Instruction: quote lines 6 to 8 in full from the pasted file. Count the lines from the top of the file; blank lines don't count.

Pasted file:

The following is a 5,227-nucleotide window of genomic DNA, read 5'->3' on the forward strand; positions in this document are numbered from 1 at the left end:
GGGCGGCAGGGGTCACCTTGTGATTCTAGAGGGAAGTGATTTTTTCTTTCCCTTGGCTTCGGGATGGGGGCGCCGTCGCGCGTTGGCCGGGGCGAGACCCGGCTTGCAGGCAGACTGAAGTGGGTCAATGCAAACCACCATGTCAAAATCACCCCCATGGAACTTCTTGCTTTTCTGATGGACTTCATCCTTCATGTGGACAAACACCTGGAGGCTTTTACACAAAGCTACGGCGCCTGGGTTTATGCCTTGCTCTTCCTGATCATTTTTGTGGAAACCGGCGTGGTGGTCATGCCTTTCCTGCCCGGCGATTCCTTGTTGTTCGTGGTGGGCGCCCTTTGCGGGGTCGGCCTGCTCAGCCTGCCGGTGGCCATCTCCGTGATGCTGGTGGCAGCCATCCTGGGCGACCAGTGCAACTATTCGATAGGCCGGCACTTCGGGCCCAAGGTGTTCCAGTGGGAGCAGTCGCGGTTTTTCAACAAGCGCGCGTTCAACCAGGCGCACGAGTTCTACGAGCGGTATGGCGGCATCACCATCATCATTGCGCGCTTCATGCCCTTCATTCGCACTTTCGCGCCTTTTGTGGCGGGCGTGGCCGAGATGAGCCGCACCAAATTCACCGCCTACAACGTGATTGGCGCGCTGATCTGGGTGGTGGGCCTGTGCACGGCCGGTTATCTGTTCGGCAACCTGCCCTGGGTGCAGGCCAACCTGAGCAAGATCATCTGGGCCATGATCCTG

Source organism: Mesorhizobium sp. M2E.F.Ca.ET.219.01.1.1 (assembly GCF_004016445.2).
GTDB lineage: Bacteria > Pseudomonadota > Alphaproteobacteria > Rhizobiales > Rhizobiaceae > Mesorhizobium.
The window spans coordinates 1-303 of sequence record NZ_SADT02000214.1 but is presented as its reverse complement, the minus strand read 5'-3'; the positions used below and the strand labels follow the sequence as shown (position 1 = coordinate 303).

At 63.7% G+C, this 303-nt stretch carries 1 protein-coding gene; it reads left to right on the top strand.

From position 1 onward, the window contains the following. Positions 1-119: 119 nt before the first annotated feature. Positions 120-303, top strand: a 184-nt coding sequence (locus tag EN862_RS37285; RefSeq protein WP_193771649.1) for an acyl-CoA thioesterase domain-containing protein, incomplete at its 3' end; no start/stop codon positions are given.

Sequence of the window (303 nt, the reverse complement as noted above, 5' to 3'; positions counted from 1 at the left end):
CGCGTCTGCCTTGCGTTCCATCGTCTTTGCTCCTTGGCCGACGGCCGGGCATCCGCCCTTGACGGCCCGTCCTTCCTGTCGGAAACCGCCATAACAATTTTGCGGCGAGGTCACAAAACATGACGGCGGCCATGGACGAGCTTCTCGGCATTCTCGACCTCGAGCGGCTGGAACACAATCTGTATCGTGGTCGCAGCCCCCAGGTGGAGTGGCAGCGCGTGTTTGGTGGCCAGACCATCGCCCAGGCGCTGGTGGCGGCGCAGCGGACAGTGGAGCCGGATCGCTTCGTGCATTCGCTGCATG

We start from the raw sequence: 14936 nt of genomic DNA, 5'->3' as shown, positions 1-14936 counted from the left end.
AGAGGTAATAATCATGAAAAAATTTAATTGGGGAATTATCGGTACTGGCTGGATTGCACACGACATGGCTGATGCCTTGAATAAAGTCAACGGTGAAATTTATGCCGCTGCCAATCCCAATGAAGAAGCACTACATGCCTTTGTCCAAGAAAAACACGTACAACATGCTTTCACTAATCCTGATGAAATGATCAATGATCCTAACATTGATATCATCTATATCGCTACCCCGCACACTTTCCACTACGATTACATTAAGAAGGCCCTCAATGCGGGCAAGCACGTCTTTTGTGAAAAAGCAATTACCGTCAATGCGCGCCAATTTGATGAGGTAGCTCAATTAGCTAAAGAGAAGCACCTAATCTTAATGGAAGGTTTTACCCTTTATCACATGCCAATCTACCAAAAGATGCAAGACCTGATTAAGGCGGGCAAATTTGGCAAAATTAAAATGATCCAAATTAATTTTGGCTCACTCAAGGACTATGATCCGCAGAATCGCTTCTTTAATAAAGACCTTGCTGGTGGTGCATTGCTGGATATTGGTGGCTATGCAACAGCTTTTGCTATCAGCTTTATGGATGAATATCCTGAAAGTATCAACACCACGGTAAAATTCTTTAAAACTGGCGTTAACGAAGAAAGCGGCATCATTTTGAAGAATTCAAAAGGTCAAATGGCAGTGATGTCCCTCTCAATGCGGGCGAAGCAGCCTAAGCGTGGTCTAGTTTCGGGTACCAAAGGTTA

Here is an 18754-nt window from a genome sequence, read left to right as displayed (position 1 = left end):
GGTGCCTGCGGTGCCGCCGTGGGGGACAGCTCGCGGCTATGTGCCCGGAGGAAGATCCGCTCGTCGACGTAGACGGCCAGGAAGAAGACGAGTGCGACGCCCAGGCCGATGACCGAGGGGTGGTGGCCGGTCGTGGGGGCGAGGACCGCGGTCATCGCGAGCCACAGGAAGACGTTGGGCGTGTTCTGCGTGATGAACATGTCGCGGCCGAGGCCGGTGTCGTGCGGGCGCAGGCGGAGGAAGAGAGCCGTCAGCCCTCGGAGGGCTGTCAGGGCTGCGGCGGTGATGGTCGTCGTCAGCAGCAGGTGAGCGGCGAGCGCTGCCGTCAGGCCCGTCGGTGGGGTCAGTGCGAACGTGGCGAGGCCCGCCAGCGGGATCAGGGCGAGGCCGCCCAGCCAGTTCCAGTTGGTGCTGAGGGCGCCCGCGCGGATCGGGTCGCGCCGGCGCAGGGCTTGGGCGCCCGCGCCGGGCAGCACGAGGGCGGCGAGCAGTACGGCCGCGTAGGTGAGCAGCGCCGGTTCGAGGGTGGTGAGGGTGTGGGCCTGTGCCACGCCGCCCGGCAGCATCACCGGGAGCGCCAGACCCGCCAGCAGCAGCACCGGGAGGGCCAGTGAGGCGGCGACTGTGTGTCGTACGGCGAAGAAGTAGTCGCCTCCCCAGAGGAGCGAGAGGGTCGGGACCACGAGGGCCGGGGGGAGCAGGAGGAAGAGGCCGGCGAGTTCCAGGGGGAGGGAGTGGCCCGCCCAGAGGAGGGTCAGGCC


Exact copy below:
At 63.7% G+C, this 303-nt stretch carries 1 protein-coding gene; it reads left to right on the top strand.

From position 1 onward, the window contains the following. Positions 1-119: 119 nt before the first annotated feature. Positions 120-303, top strand: a 184-nt coding sequence (locus tag EN862_RS37285; RefSeq protein WP_193771649.1) for an acyl-CoA thioesterase domain-containing protein, incomplete at its 3' end; no start/stop codon positions are given.

Sequence of the window (303 nt, the reverse complement as noted above, 5' to 3'; positions counted from 1 at the left end):